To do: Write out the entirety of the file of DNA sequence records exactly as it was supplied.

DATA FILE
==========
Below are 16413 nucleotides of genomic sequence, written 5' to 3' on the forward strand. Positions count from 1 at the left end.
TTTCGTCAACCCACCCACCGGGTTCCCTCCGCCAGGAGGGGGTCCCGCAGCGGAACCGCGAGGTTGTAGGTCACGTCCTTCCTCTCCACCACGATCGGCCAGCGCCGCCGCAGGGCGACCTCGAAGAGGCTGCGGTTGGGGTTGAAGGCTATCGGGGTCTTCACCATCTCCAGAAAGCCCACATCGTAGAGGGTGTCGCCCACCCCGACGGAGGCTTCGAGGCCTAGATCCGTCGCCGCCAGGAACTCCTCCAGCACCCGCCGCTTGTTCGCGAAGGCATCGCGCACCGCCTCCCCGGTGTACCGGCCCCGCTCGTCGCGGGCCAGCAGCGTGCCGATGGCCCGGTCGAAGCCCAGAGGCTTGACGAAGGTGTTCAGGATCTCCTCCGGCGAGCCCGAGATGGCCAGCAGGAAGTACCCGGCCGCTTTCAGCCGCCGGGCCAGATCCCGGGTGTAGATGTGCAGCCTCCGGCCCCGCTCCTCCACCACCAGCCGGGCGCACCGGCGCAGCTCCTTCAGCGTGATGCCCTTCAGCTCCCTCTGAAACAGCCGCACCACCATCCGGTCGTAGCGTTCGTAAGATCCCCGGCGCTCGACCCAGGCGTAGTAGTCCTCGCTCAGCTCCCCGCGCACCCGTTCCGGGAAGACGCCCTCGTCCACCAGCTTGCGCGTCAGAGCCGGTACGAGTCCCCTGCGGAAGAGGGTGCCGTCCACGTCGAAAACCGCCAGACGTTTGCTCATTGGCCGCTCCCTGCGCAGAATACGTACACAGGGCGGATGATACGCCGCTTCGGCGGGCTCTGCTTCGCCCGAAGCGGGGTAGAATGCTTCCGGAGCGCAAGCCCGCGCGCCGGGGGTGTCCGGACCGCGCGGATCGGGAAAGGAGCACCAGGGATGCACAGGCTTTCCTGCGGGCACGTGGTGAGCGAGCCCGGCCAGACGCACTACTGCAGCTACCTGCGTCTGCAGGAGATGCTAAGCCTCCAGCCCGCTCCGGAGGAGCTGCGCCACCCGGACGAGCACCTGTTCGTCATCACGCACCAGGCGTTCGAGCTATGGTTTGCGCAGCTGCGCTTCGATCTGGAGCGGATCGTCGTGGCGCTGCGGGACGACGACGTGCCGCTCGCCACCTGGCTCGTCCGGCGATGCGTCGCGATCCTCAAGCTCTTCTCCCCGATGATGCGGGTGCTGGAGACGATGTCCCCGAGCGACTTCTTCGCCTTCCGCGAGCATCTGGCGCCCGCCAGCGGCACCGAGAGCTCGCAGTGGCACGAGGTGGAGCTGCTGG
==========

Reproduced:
Below are 16413 nucleotides of genomic sequence, written 5' to 3' on the forward strand. Positions count from 1 at the left end.
TTTCGTCAACCCACCCACCGGGTTCCCTCCGCCAGGAGGGGGTCCCGCAGCGGAACCGCGAGGTTGTAGGTCACGTCCTTCCTCTCCACCACGATCGGCCAGCGCCGCCGCAGGGCGACCTCGAAGAGGCTGCGGTTGGGGTTGAAGGCTATCGGGGTCTTCACCATCTCCAGAAAGCCCACATCGTAGAGGGTGTCGCCCACCCCGACGGAGGCTTCGAGGCCTAGATCCGTCGCCGCCAGGAACTCCTCCAGCACCCGCCGCTTGTTCGCGAAGGCATCGCGCACCGCCTCCCCGGTGTACCGGCCCCGCTCGTCGCGGGCCAGCAGCGTGCCGATGGCCCGGTCGAAGCCCAGAGGCTTGACGAAGGTGTTCAGGATCTCCTCCGGCGAGCCCGAGATGGCCAGCAGGAAGTACCCGGCCGCTTTCAGCCGCCGGGCCAGATCCCGGGTGTAGATGTGCAGCCTCCGGCCCCGCTCCTCCACCACCAGCCGGGCGCACCGGCGCAGCTCCTTCAGCGTGATGCCCTTCAGCTCCCTCTGAAACAGCCGCACCACCATCCGGTCGTAGCGTTCGTAAGATCCCCGGCGCTCGACCCAGGCGTAGTAGTCCTCGCTCAGCTCCCCGCGCACCCGTTCCGGGAAGACGCCCTCGTCCACCAGCTTGCGCGTCAGAGCCGGTACGAGTCCCCTGCGGAAGAGGGTGCCGTCCACGTCGAAAACCGCCAGACGTTTGCTCATTGGCCGCTCCCTGCGCAGAATACGTACACAGGGCGGATGATACGCCGCTTCGGCGGGCTCTGCTTCGCCCGAAGCGGGGTAGAATGCTTCCGGAGCGCAAGCCCGCGCGCCGGGGGTGTCCGGACCGCGCGGATCGGGAAAGGAGCACCAGGGATGCACAGGCTTTCCTGCGGGCACGTGGTGAGCGAGCCCGGCCAGACGCACTACTGCAGCTACCTGCGTCTGCAGGAGATGCTAAGCCTCCAGCCCGCTCCGGAGGAGCTGCGCCACCCGGACGAGCACCTGTTCGTCATCACGCACCAGGCGTTCGAGCTATGGTTTGCGCAGCTGCGCTTCGATCTGGAGCGGATCGTCGTGGCGCTGCGGGACGACGACGTGCCGCTCGCCACCTGGCTCGTCCGGCGATGCGTCGCGATCCTCAAGCTCTTCTCCCCGATGATGCGGGTGCTGGAGACGATGTCCCCGAGCGACTTCTTCGCCTTCCGCGAGCATCTGGCGCCCGCCAGCGGCACCGAGAGCTCGCAGTGGCACGAGGTGGAGCTGCTGG